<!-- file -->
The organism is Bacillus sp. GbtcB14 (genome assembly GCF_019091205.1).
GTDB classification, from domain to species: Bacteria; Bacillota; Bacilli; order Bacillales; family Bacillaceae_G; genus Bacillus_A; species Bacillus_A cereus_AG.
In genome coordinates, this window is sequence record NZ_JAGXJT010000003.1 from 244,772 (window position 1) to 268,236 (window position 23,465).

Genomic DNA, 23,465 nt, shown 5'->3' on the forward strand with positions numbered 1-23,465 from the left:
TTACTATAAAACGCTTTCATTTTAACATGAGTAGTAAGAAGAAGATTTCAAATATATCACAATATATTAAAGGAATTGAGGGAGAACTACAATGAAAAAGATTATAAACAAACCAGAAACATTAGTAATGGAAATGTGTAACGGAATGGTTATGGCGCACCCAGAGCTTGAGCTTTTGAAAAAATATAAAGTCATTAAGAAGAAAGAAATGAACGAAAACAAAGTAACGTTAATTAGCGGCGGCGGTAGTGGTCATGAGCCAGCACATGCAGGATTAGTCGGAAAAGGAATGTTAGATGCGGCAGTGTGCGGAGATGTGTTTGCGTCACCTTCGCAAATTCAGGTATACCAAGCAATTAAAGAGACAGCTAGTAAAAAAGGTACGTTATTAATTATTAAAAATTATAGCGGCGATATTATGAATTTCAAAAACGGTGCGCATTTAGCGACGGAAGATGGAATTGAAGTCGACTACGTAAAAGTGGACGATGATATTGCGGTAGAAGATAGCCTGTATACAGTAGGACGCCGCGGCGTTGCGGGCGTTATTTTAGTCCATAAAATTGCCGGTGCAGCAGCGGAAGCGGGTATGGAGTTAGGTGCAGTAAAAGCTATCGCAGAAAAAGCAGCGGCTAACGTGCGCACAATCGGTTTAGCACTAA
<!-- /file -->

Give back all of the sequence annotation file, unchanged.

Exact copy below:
The organism is Bacillus sp. GbtcB14 (genome assembly GCF_019091205.1).
GTDB classification, from domain to species: Bacteria; Bacillota; Bacilli; order Bacillales; family Bacillaceae_G; genus Bacillus_A; species Bacillus_A cereus_AG.
In genome coordinates, this window is sequence record NZ_JAGXJT010000003.1 from 244,772 (window position 1) to 268,236 (window position 23,465).

Genomic DNA, 23,465 nt, shown 5'->3' on the forward strand with positions numbered 1-23,465 from the left:
TTACTATAAAACGCTTTCATTTTAACATGAGTAGTAAGAAGAAGATTTCAAATATATCACAATATATTAAAGGAATTGAGGGAGAACTACAATGAAAAAGATTATAAACAAACCAGAAACATTAGTAATGGAAATGTGTAACGGAATGGTTATGGCGCACCCAGAGCTTGAGCTTTTGAAAAAATATAAAGTCATTAAGAAGAAAGAAATGAACGAAAACAAAGTAACGTTAATTAGCGGCGGCGGTAGTGGTCATGAGCCAGCACATGCAGGATTAGTCGGAAAAGGAATGTTAGATGCGGCAGTGTGCGGAGATGTGTTTGCGTCACCTTCGCAAATTCAGGTATACCAAGCAATTAAAGAGACAGCTAGTAAAAAAGGTACGTTATTAATTATTAAAAATTATAGCGGCGATATTATGAATTTCAAAAACGGTGCGCATTTAGCGACGGAAGATGGAATTGAAGTCGACTACGTAAAAGTGGACGATGATATTGCGGTAGAAGATAGCCTGTATACAGTAGGACGCCGCGGCGTTGCGGGCGTTATTTTAGTCCATAAAATTGCCGGTGCAGCAGCGGAAGCGGGTATGGAGTTAGGTGCAGTAAAAGCTATCGCAGAAAAAGCAGCGGCTAACGTGCGCACAATCGGTTTAGCACTAA